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Local charter fishermen rip proposed rules

US considering closing parts of Stellwagen Bank

Local charter fishermen are criticizing proposed federal regulations that they fear could curtail their efforts to land cod in the Stellwagen Bank area of Massachusetts Bay, officials said.

Stellwagen Bank Charter Boat Association president Charlie Wade said the regulations could close a 73-square-mile area of the ocean to the hook-and-line ground fishing that “defines this area.”

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Closing the area is one possible option being considered by the New England Fishery Management Council, a spokeswoman said.

“What people don’t seem to understand is that we are in a very, very preliminary stage,” spokeswoman Patricia Fiorelli said in a telephone interview Tuesday. “These are only some of many options.”

The regulation is one part of a broader package of fishing regulations that the council, which submits fishery management plans to the US secretary of commerce, is slated to vote on at a meeting next week in Danvers before taking the rules on a tour of New England ports, seeking public input.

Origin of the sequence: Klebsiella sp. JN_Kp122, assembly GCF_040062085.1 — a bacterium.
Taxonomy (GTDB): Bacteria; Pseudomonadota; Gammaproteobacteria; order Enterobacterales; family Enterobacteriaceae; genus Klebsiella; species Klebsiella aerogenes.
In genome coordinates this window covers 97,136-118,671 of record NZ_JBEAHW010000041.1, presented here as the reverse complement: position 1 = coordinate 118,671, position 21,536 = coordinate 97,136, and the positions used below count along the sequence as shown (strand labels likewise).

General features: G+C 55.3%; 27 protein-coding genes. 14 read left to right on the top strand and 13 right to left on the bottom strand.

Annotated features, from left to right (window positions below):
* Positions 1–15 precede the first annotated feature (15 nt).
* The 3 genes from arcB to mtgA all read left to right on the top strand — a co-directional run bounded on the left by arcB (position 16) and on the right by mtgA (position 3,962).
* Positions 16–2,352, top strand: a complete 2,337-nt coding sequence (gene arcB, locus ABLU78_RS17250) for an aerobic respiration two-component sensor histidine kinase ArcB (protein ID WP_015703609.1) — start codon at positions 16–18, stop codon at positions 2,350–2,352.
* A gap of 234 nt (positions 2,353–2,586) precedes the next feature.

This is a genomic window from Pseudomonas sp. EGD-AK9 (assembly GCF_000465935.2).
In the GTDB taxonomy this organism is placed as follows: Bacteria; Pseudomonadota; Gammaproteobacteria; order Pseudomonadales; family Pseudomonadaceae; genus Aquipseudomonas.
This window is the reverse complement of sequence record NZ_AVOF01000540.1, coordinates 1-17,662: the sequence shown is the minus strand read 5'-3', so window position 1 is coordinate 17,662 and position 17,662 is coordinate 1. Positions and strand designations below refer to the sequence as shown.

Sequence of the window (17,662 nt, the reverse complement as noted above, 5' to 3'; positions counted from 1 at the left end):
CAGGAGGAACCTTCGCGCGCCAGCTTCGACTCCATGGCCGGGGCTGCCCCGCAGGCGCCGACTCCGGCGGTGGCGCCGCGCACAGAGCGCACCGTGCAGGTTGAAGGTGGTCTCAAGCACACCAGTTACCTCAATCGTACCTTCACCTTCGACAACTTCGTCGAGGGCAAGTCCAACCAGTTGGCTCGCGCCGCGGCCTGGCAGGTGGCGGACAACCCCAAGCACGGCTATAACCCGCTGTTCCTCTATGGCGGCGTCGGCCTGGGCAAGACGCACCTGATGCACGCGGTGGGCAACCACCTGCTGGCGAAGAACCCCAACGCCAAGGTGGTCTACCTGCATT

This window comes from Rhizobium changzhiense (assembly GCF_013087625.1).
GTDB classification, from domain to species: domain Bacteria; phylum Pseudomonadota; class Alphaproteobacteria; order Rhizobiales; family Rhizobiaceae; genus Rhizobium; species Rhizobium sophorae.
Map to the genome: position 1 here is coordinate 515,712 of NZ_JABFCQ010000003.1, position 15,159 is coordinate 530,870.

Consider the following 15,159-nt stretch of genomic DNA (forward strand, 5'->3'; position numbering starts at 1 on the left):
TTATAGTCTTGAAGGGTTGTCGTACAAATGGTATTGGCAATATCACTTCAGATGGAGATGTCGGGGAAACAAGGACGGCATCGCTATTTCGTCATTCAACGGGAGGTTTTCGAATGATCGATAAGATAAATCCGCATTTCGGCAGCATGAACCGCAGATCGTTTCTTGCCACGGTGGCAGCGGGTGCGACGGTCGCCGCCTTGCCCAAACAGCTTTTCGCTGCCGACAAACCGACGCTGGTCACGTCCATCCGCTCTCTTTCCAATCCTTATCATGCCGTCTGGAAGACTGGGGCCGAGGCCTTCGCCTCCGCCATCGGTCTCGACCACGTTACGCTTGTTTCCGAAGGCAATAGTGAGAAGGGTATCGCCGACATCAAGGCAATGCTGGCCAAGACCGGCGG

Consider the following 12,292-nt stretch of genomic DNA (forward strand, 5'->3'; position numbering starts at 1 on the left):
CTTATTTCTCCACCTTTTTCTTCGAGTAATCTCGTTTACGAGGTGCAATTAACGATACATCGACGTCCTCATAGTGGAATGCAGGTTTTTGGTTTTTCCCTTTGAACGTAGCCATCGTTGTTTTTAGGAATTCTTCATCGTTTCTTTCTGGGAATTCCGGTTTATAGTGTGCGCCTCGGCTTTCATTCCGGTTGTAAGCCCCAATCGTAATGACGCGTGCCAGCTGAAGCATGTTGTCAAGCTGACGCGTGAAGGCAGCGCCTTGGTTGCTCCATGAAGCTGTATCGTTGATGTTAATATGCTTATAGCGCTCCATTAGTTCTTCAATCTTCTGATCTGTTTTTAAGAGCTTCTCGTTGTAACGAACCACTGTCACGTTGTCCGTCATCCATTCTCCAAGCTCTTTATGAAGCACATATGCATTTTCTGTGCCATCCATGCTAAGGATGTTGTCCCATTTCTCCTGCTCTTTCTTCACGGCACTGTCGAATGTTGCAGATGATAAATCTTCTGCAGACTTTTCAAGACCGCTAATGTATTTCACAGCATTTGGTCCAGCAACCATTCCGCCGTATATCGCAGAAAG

Wade said charter fishermen make money by taking customers out into the bay on their 25- to 30-foot boats, where the anglers can try to catch ground fish such as cod and haddock.

Currently, cod fishing is banned in the 73-square-mile zone for 5½ months a year, from Nov. 1 to mid-April. When the spring cod season kicks off, fishermen rush there, said Wade.

Some of the nearly 200 licensed charter captains in Wade’s association take customers out during other seasons in search of shark, striped bass, and tuna. But for others, cod fishing accounts for 90 percent of their annual trips, said Wade.

Closing the area “would be cutting off a chunk of local profits,” Wade said. “Customers come from far and pay for hotels, gas, and other things. This would cut out most of that.”

Wade also said charter boats would have to go farther from land in search of cod, which could be potentially dangerous.

The proposed regulation calls for the area to be used for research, said Fiorelli, the council spokeswoman, noting that even if it were approved, it would not go into effect until the fall.

After public hearings in coastal communities, officials will create a final draft, which will be voted on in September or October, said Fiorelli.

Wade said he was aware the proposal was still at an early stage, but wanted to make sure fishermen knew of its potential impact on the industry.

“We’re just trying to elevate awareness,” he said.

Jacqueline Tempera can be reached at jacqueline.tempera @globe.com. Follow her on twitter @jacktemp.
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